40 Years of Trillion-Dollar Debt

“Rising costs of entitlement programs and the interest on the debt itself are the primary reasons why the debt will keep growing. In other words, even cutting a lot of discretionary spending would have little effect on the debt at this point.

The guilty parties are, well, both parties. It was fitting that the debt hit the symbolic $1 trillion figure during Reagan’s presidency, as the Gipper ignored his own warning. Republicans have spent much of the past 40 years venerating Reagan as an icon of conservative values, including supposedly limited government. And while his successors ran up far larger amounts on the nation’s credit card, Reagan saw the government surpass not only the $1 trillion debt threshold but also the $2 trillion threshold.”

“The guiding principle for today’s Democratic Party is the idea that debt doesn’t really matter if interest rates remain low. So long as the cost of servicing the federal debt stays below 2 percent, policymakers should not be restrained by the “traditional idea of a cyclically balanced budget,” Larry Summers, Clinton’s treasury secretary, and former Obama economic adviser Jason Furman argued in an influential paper published last year.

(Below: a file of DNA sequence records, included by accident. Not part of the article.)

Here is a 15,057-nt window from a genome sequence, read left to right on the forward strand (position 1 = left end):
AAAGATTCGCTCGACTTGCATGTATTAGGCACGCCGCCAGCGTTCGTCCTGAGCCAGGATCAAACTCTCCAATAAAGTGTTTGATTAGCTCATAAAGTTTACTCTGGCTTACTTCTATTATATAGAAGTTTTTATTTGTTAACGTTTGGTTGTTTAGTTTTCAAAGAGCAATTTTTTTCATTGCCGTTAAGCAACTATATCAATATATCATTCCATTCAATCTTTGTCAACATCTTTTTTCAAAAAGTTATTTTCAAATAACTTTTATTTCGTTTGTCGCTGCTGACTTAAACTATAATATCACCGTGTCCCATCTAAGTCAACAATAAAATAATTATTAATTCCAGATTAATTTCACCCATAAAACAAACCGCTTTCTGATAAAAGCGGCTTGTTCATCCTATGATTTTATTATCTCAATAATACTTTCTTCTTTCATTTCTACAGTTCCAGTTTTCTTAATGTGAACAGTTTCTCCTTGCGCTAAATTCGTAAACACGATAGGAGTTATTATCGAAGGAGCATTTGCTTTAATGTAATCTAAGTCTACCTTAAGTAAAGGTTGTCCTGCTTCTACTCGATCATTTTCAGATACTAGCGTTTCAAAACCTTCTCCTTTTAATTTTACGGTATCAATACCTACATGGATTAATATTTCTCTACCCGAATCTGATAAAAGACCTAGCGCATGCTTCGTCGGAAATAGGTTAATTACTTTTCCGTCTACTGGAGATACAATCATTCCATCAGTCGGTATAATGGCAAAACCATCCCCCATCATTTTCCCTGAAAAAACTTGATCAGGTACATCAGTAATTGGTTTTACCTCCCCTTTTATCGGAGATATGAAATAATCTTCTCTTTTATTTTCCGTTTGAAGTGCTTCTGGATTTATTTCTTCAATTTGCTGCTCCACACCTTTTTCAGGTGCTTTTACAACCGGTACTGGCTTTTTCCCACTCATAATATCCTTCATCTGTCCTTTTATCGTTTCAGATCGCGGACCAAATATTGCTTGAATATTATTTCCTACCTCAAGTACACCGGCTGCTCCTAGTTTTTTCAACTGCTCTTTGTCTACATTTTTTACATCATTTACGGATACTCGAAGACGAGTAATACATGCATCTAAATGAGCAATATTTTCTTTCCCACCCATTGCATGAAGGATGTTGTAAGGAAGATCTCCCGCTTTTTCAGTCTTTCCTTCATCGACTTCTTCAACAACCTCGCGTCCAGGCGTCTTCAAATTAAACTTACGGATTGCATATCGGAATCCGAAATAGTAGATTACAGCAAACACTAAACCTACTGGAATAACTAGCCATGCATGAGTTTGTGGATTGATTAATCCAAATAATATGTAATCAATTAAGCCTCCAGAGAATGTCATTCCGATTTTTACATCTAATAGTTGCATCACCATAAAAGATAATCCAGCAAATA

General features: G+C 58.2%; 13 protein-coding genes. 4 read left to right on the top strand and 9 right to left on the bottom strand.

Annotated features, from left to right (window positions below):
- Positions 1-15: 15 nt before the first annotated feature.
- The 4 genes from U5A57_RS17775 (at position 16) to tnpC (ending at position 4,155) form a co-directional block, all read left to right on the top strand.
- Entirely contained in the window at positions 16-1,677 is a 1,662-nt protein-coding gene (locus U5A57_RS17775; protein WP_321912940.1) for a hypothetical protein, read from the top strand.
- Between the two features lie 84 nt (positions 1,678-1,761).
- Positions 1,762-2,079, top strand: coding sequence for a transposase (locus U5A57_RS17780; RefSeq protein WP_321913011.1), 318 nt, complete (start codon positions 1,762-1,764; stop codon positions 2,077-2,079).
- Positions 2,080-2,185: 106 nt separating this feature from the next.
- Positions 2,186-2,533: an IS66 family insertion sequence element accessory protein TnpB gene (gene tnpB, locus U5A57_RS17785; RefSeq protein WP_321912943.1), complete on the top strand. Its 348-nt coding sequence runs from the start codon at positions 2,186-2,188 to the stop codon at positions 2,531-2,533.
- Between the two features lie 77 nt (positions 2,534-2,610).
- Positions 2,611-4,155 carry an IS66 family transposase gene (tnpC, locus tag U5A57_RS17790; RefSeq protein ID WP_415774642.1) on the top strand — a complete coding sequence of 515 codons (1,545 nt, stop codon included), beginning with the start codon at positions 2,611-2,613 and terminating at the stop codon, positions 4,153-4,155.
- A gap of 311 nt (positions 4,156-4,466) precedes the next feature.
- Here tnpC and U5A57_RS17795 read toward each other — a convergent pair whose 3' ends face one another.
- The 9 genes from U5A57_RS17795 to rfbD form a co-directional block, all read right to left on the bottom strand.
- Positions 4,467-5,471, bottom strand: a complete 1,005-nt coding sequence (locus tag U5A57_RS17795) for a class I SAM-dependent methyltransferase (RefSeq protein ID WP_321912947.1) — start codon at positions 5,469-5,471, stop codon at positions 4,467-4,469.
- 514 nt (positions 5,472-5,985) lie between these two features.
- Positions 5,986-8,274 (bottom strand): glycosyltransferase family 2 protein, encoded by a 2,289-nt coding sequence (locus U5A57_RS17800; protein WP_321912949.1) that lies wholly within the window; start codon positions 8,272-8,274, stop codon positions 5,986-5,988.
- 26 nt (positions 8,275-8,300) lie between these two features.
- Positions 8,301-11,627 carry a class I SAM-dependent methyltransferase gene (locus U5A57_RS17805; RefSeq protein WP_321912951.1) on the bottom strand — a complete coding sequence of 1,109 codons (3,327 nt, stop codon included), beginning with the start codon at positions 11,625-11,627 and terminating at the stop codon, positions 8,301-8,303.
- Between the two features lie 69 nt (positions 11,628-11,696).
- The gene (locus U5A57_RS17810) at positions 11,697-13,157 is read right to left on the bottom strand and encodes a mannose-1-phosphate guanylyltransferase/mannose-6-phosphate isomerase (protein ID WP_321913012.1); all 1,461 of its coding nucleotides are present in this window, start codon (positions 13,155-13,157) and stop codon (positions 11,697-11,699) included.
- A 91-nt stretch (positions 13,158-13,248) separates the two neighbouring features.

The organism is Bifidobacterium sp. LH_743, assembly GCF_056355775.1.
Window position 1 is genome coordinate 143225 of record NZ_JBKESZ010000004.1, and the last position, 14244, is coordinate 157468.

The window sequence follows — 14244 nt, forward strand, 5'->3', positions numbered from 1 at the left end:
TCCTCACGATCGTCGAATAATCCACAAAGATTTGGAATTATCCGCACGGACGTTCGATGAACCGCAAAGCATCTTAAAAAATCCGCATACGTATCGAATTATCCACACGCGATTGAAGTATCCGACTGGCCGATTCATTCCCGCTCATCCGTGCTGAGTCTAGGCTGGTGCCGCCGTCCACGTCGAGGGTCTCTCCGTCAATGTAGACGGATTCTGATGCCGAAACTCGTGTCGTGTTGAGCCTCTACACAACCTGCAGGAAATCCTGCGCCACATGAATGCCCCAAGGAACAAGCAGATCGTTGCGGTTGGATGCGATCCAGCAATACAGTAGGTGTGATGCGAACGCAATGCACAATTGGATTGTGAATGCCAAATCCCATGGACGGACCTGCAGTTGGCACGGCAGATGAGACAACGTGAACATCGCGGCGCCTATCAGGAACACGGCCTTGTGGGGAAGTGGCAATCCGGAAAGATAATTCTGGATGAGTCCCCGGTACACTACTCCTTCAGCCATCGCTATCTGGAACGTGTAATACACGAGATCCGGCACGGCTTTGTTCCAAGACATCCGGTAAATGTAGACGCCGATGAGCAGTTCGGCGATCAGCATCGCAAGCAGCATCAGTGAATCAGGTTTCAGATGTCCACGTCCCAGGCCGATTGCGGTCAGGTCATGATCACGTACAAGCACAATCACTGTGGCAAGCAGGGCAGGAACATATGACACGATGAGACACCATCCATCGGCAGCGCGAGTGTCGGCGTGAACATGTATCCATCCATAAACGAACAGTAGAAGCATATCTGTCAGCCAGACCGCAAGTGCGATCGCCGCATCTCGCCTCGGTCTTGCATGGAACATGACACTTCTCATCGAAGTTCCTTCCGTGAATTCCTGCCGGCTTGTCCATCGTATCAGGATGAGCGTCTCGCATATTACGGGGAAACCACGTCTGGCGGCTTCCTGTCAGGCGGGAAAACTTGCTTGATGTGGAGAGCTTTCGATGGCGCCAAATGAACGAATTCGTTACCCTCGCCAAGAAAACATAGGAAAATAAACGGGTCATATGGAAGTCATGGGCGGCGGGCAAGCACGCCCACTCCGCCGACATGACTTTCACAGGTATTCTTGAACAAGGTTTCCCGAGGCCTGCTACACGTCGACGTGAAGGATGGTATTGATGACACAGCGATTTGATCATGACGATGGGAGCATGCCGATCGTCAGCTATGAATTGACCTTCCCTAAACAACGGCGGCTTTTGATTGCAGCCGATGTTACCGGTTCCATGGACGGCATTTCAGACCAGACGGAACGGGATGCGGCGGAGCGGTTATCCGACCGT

But the past 40 years would suggest that lawmakers have almost never been restrained by the idea of balanced budgets—a few brief interludes of fiscal sanity notwithstanding.

It took nearly two centuries for America to accumulate $1 trillion in public debt. It took 40 years to increase that amount 28 times over. If we refuse to address the breakneck speed at which America spends money it doesn’t have, how long until Clinton’s warning is realized, and that debt deals with us?”

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